There's more anal in this thread than at Socrates' kegger.
But it is true that sailors generally have to have things "just so", because the consequences of not finding a "right way" (even if there are several "right ways") can lead to damage, injury or even danger. Stopper knots keep sheets from running out the blocks: the consequences of not doing that can be a fouled prop or a lee sheet that's missing in action when you have started coming about.
Part of this, I am sure, is the incredible variety in yachts. Every model seems to have its own little ways, and a lot of older boats have been heavily customized to the point where it is not immediately apparent what item does what job. Alex's boat, for instance, is very logical in its running rigging, but it has about twice as many control lines (all leading back to the cockpit) as most boats I'm used to , and so it is best to ask which line is which, or more importantly, "what is the colour code?" Once you know that code, however, it is as easy as any other 40 footer to sail.
I am very particular about engine care, winterizing and doing things in the right order. When I loaned my old 33 footer out, I insisted that the person taking care of the boat emulate my procedure: 1) Hang key on gear level inside engine box; 2) Open sea ****, 3) Open fuel ****, 4) Prime fuel bowl lever, 5) Run blower 4 minutes, 6) Pull choke full out and advance throttle, 7) Turn ignition key, 8) Put choke to half and reduce speed, 9) After a minute, put choke fully in and leave when ready.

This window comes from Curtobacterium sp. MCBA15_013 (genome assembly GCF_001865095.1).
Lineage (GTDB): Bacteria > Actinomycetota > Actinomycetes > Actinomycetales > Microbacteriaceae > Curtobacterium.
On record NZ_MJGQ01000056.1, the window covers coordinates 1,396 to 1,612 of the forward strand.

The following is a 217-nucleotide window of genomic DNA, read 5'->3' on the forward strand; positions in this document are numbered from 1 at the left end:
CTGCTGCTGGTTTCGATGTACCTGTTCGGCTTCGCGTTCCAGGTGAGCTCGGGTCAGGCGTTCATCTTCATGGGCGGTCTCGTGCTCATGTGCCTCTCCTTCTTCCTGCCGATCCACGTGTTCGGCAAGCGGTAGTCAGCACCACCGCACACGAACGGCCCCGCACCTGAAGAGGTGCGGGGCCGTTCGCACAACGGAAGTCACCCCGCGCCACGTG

I'm sure there are only a few variations on this, but I destroyed my first Atomic 4 by forgetting to open the seacock, and I rebuilt the current one and adjusted the carb and the distributor for fairly lean operation. Do it my way and the engine will run flawlessly and will start every time. Do it another way and it won't. I spent two hours "dewinterizing" this engine and the worth of that is that it fired up instantly in April after about the worst winter in 20 years. There might be a better way, but I don't know it and this way works.
Sound familiar, fellow skippers? You should see my fancy tacks!